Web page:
Anyone who still thinks that the words Appalachia and luxury are mutually exclusive has never been to Blackberry Farm.
Opened in 1976 on a lush 4,200 acres in Walland, Tennessee, a town of approximately 350 near the entrance of the Great Smoky Mountains National Park, Blackberry is one of the South’s most highly regarded luxury resorts. Its reputation stems from the well-appointed English country–style accommodations, immaculate service, and an award-winning culinary program—the Farm has 15 James Beard Award nominations and three wins. As a concept, the property is widely respected for its deep commitment to community, sustainability, and beauty.
More recently, Blackberry’s leadership has turned their attention more directly to design. In tandem with running the resort, the management is taking the Farm’s haute-bourgeois aesthetic—along with the earthier but no less upscale vibe of its newest development, Blackberry Mountain—and translated it to in-house interior design and real estate divisions.
Interiors have always been an essential element of Blackberry’s appeal. In the resort’s early years, the design team was led by Kreis Beall, who cofounded Blackberry with her husband, Sandy. They tended to concentrate on the Farm’s ongoing need to update guest rooms and public spaces while developing new concepts. Occasionally, they were asked to weigh in on the design of private homes that would pop up on the property.
The Garden House at Blackberry Farm, one of the resort’s airy guest accommodations.
In the beginning, the Farm’s private residences were owned by the Beall family and their close friends. In 2009, after receiving numerous queries from guests keen to own their own home in this rarified setting, Blackberry released more plots to support its expansion into private property ownership. This facilitated the need for Blackberry Farm Real Estate, which opened in 2010. Today, the division is operated by a small team that acts as brokers and informs interested parties about the perks of Blackberry land ownership.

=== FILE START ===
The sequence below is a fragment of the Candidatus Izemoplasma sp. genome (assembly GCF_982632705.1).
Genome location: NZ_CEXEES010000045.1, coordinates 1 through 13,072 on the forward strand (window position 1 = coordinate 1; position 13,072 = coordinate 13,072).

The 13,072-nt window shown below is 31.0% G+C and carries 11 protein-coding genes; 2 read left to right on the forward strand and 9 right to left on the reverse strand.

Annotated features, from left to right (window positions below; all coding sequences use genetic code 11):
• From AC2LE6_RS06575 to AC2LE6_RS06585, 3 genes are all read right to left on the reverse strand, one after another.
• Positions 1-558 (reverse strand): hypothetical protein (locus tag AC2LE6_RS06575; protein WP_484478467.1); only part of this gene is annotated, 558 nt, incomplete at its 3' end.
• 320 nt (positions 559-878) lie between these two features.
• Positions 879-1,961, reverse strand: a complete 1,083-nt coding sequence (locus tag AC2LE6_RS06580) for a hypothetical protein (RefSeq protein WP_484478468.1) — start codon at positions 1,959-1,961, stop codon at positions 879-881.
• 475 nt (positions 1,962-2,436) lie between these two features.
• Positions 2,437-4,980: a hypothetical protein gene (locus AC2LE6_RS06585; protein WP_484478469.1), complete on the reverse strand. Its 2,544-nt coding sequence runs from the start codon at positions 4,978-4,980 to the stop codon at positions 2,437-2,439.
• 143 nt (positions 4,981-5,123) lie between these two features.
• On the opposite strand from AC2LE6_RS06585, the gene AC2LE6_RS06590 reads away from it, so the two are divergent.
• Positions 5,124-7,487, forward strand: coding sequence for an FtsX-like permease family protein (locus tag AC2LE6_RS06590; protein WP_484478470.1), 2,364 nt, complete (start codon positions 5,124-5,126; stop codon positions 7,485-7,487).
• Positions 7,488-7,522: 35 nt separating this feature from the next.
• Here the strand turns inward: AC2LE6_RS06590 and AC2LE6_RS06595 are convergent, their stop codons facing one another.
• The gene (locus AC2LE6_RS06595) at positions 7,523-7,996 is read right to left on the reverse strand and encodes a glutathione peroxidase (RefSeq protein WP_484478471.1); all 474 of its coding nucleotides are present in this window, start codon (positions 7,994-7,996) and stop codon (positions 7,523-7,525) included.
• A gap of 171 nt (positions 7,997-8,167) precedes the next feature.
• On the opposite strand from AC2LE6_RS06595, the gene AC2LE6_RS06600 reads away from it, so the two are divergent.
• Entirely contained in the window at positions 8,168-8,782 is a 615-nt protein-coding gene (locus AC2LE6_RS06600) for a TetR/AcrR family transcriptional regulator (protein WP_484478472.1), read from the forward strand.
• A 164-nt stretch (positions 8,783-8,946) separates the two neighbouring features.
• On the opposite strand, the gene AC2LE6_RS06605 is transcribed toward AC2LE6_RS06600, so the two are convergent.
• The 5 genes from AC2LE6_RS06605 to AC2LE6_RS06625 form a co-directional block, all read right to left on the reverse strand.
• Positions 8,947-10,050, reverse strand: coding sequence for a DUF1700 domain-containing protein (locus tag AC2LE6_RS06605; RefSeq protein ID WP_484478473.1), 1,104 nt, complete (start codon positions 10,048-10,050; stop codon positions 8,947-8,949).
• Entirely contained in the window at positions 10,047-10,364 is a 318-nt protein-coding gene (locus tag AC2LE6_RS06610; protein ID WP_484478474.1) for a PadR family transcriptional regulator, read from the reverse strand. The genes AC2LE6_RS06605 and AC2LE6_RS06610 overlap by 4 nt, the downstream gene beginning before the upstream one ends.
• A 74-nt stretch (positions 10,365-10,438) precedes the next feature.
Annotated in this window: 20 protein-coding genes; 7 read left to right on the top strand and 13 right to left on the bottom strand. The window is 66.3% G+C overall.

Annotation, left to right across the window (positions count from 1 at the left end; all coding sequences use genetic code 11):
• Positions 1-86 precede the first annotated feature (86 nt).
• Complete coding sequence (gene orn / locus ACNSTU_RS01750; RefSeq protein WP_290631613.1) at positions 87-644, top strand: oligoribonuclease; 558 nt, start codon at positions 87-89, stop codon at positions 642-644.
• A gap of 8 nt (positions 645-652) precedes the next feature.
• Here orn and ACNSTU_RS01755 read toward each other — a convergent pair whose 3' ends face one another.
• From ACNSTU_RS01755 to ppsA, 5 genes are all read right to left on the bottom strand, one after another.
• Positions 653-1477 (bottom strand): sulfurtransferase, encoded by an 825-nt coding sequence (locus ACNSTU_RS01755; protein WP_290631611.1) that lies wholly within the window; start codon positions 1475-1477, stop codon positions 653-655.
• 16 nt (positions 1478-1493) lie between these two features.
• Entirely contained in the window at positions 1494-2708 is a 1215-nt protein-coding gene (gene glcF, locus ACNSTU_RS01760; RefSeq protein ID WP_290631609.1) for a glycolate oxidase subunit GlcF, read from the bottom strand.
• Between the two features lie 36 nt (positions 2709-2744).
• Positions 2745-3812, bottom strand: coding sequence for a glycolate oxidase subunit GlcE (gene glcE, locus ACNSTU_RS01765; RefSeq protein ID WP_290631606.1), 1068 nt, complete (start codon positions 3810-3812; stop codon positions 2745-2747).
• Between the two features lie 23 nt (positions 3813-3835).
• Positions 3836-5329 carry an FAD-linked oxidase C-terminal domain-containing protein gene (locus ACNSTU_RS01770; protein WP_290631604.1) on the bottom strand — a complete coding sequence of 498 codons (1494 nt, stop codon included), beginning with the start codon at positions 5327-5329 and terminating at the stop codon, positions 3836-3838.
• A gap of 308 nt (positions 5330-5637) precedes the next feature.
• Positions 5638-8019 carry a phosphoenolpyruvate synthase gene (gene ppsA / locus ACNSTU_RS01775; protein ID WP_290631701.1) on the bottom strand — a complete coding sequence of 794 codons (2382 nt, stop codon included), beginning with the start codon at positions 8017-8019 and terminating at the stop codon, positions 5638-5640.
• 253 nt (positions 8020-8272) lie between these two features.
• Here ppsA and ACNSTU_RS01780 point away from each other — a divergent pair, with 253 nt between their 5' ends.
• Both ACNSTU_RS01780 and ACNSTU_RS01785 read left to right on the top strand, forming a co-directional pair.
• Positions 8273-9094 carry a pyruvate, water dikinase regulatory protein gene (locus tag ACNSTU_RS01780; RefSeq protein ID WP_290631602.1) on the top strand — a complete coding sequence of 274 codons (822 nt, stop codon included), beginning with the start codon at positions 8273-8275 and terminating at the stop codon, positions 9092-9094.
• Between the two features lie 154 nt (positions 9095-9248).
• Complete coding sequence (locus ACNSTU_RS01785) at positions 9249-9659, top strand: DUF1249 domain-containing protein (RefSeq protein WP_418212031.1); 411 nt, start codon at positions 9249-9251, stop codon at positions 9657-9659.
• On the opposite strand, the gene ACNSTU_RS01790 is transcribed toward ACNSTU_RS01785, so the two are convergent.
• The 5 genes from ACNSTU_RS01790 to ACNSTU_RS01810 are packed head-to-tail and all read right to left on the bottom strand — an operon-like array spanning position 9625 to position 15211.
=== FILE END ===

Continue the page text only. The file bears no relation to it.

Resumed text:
Not just anyone can build a home at Blackberry Farm. At a resort where family, authenticity, and sustainability are king, it’s important to Blackberry leadership that potential owners appreciate the Blackberry value set and aesthetic ethos. There’s a practical reason as well: The lots on Blackberry properties are limited. Half of the available acreage is in a conservation easement, part of the Bealls’ ongoing efforts to protect their slice of the Appalachian foothills and to preserve the land for future generations.
Blackberry has always been a family affair. Kreis and Sandy’s late son, Sam, grew up on the property and was largely responsible for driving its expansion over the last 20 years. When Sam died tragically in a skiing accident in 2016, the family urged his wife, Mary Celeste, to step in as proprietor.